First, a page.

How the color of your child’s swimsuit could help save their life

Study finds certain colors are far more visible underwater

According to a study conducted by ALIVE Solutions Inc., neon orange and neon pink were the most visible colors in the pool. White and light blue were the least visible, regardless of whether the surface of the water was calm or rough. Dark colors, such as navy or black, while more visible than pale colors, are not the best choice either. They can look like shadows or debris on the bottom of the pool, causing them to blend in rather than stand out.

HARRISON TOWNSHIP, Mich. – When it comes to picking out your child’s swimsuit, color is usually just one factor. It could be the most important one.

“It’s just visibility,” said Gary Hopp, the Eastern District Superintendent for the Metroparks. “It’s all about being able to see that person from a distance. That’s the same thing you need to think about when you’re purchasing swimsuits for your children.”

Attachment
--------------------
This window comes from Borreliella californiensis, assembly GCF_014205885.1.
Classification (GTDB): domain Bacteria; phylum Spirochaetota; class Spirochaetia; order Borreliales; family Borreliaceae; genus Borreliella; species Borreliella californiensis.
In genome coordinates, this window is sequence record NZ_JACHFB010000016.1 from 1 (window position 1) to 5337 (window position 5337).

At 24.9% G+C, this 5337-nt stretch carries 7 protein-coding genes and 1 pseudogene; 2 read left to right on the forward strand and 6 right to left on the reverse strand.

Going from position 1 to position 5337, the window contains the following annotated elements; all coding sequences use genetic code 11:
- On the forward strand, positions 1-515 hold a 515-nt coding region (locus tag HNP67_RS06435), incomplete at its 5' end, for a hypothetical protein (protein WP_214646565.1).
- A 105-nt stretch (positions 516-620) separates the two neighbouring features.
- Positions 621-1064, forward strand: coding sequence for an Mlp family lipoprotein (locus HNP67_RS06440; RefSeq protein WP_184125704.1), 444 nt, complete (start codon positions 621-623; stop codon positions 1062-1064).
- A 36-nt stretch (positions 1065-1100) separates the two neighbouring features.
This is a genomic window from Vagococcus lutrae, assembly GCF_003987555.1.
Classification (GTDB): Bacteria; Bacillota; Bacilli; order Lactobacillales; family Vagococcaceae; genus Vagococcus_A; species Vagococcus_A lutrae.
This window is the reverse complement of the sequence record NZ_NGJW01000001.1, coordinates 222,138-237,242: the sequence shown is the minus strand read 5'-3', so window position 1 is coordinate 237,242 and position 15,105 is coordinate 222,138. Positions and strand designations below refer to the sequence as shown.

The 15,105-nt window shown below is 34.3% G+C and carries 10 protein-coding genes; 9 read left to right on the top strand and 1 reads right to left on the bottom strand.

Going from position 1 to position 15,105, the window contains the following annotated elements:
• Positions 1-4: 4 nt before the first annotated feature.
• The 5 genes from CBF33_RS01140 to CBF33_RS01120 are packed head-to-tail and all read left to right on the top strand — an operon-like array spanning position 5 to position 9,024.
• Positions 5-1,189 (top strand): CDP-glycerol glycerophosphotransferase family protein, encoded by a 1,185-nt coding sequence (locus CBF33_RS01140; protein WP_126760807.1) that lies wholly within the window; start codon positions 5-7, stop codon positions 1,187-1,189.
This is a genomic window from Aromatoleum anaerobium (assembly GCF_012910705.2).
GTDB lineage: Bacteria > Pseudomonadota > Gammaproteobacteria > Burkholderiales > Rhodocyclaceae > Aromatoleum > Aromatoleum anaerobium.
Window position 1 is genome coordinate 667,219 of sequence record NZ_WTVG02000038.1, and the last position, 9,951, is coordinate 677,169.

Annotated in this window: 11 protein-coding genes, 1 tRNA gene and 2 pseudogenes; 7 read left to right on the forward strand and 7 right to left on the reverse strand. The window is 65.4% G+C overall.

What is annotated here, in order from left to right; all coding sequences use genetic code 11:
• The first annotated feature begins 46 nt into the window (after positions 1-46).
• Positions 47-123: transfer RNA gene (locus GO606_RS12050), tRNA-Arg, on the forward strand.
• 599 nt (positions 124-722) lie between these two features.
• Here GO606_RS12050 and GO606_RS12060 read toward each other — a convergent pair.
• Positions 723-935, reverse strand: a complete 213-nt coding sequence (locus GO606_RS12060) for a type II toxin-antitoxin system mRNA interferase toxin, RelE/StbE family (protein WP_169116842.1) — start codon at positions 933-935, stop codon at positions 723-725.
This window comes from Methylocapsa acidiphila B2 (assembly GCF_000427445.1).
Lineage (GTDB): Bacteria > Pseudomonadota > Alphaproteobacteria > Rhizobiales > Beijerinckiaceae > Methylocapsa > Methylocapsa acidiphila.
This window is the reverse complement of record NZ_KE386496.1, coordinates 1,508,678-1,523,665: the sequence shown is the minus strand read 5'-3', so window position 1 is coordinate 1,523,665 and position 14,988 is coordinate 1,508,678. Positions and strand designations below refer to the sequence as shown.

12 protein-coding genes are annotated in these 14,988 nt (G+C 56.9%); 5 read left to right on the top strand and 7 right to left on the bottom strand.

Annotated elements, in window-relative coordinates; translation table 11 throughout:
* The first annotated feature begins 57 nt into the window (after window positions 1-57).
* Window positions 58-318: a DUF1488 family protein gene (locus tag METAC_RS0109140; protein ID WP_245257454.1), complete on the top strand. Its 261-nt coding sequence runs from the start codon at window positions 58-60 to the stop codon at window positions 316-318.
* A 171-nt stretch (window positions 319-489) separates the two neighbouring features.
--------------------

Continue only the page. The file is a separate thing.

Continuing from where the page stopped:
According to a study conducted by ALIVE Solutions Inc., neon orange and neon pink were the most visible colors in the pool. White and light blue were the least visible, regardless of whether the surface of the water was calm or rough. Dark colors, such as navy or black, while more visible than pale colors, are not the best choice either. They can look like shadows or debris on the bottom of the pool, causing them to blend in rather than stand out.

Read: Kimberly Gill: Swimming lessons have taught my child so many valuable skills

While swim lessons and close supervision are the most important factors when it comes to water safety, Hopp said wearing a bright color is helpful.

“It makes it easier to notice a person if they happen to be in distress,” said Hopp. “Those colors just kind of draw the eye naturally.”

Experts note that wearing bright neon colors is especially important when the water is crowded. It makes it easier for parents to supervise their children and for lifeguards to spot someone if they do start to struggle.

ALIVE Solutions Inc. also tested swimsuit colors in a lake. In 18 inches of lake water, neon yellow, neon green, and neon orange were most visible. Every other color was essentially invisible under the water.

The test was conducted in just 18 inches of water, highlighting the fact that visibility in lakes is generally quite poor. The benefits of wearing a brightly colored life jacket were clear.

Read: Producer blog: Drowning can happen to even most careful families